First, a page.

NASA Telescope Finds Elusive Buckyballs In Space For First Time

WASHINGTON -- Astronomers using NASA's Spitzer Space Telescope have discovered carbon molecules, known as "buckyballs," in space for the
first time. Buckyballs are soccer-ball-shaped molecules that were
first observed in a laboratory 25 years ago.

They are named for their resemblance to architect Buckminster Fuller's
geodesic domes, which have interlocking circles on the surface of a
partial sphere. Buckyballs were thought to float around in space, but
had escaped detection until now.

"We found what are now the largest molecules known to exist in space,"
said astronomer Jan Cami of the University of Western Ontario,
Canada, and the SETI Institute in Mountain View, Calif. "We are
particularly excited because they have unique properties that make
them important players for all sorts of physical and chemical
processes going on in space."

Cami authored a paper about the discovery that will appear online
Thursday in the journal Science.

Buckyballs are made of 60 carbon atoms arranged in three-dimensional,
spherical structures. Their alternating patterns of hexagons and
pentagons match a typical black-and-white soccer ball. The research
team also found the more elongated relative of buckyballs, known as
C70, for the first time in space. These molecules consist of 70
carbon atoms and are shaped more like an oval rugby ball. Both types
of molecules belong to a class known officially as
buckminsterfullerenes, or fullerenes.

The Cami team unexpectedly found the carbon balls in a planetary
nebula named Tc 1. Planetary nebulas are the remains of stars, like
the sun, that shed their outer layers of gas and dust as they age. A
compact, hot star, or white dwarf, at the center of the nebula
illuminates and heats these clouds of material that has been shed.

The buckyballs were found in these clouds, perhaps reflecting a short
stage in the star's life, when it sloughs off a puff of material rich
in carbon. The astronomers used Spitzer's spectroscopy instrument to
analyze infrared light from the planetary nebula and see the spectral
signatures of the buckyballs. These molecules are approximately room
temperature; the ideal temperature to give off distinct patterns of
infrared light that Spitzer can detect. According to Cami, Spitzer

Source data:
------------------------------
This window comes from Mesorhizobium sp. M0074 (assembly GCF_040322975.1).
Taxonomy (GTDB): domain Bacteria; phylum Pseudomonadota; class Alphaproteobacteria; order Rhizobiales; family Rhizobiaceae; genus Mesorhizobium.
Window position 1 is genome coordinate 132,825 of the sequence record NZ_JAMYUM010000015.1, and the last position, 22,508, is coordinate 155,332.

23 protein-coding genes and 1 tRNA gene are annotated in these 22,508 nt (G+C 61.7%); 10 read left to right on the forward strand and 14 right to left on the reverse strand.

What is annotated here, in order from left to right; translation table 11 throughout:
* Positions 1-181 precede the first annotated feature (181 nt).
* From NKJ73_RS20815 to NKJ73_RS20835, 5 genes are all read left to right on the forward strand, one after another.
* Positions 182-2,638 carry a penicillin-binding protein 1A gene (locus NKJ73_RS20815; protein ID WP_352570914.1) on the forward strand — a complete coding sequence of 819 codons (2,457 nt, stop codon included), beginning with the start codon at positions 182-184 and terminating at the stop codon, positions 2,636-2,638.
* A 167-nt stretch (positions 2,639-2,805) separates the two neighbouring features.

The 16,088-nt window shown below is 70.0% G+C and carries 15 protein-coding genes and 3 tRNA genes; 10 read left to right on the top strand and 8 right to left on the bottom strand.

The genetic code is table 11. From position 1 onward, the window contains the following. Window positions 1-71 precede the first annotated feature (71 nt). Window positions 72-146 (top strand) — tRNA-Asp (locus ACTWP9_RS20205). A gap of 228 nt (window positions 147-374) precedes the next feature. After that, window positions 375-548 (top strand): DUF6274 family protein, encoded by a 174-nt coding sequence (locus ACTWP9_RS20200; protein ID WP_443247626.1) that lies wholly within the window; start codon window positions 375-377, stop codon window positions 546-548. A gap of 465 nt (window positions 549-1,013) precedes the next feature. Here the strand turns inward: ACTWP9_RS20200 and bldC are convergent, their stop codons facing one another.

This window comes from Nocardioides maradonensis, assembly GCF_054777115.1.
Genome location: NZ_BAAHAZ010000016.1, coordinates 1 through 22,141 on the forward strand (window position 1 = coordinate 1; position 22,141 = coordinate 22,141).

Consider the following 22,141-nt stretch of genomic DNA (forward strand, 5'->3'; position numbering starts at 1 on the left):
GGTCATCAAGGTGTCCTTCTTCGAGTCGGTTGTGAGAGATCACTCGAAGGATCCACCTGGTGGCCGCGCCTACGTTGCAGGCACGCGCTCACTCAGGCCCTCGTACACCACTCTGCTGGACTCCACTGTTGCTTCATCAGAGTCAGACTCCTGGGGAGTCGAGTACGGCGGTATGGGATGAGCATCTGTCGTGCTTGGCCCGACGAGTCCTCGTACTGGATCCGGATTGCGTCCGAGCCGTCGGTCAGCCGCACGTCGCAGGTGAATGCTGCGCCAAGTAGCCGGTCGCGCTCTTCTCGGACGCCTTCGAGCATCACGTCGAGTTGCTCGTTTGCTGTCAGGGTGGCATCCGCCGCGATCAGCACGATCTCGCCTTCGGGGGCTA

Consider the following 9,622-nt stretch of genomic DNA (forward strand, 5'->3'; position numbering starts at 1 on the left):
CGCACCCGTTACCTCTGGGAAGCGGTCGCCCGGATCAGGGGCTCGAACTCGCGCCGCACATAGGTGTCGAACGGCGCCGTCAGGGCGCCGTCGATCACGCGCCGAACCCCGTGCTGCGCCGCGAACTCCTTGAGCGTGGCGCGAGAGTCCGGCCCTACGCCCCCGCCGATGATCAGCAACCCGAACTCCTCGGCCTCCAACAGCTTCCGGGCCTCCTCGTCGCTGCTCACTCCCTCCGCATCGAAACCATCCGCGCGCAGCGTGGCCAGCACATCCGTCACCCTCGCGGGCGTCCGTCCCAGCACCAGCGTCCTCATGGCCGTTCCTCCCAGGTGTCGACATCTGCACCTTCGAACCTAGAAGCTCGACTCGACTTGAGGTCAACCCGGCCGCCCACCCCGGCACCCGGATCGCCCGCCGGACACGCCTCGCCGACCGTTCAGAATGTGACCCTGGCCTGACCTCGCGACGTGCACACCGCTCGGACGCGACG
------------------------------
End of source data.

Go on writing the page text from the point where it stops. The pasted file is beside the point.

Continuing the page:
looked at the right place at the right time. A century from now, the
buckyballs might be too cool to be detected.

The data from Spitzer were compared with data from laboratory
measurements of the same molecules and showed a perfect match.

"We did not plan for this discovery," Cami said. "But when we saw
these whopping spectral signatures, we knew immediately that we were
looking at one of the most sought-after molecules."

In 1970, Japanese professor Eiji Osawa predicted the existence of
buckyballs, but they were not observed until lab experiments in 1985.
Researchers simulated conditions in the atmospheres of aging,
carbon-rich giant stars, in which chains of carbon had been detected.
Surprisingly, these experiments resulted in the formation of large
quantities of buckminsterfullerenes. The molecules have since been
found on Earth in candle soot, layers of rock and meteorites.

The study of fullerenes and their relatives has grown into a busy
field of research because of the molecules' unique strength and
exceptional chemical and physical properties. Among the potential
applications are armor, drug delivery and superconducting technologies.

Sir Harry Kroto, who shared the 1996 Nobel Prize in chemistry with Bob
Curl and Rick Smalley for the discovery of buckyballs, said, "This
most exciting breakthrough provides convincing evidence that the
buckyball has, as I long suspected, existed since time immemorial in
the dark recesses of our galaxy."

Previous searches for buckyballs in space, in particular around
carbon-rich stars, proved unsuccessful. A promising case for their
presence in the tenuous clouds between the stars was presented 15
years ago, using observations at optical wavelengths. That finding is
awaiting confirmation from laboratory data. More recently, another
Spitzer team reported evidence for buckyballs in a different type of
object, but the spectral signatures they observed were partly
contaminated by other chemical substances.

For more information about Spitzer, visit:


Source: NASA

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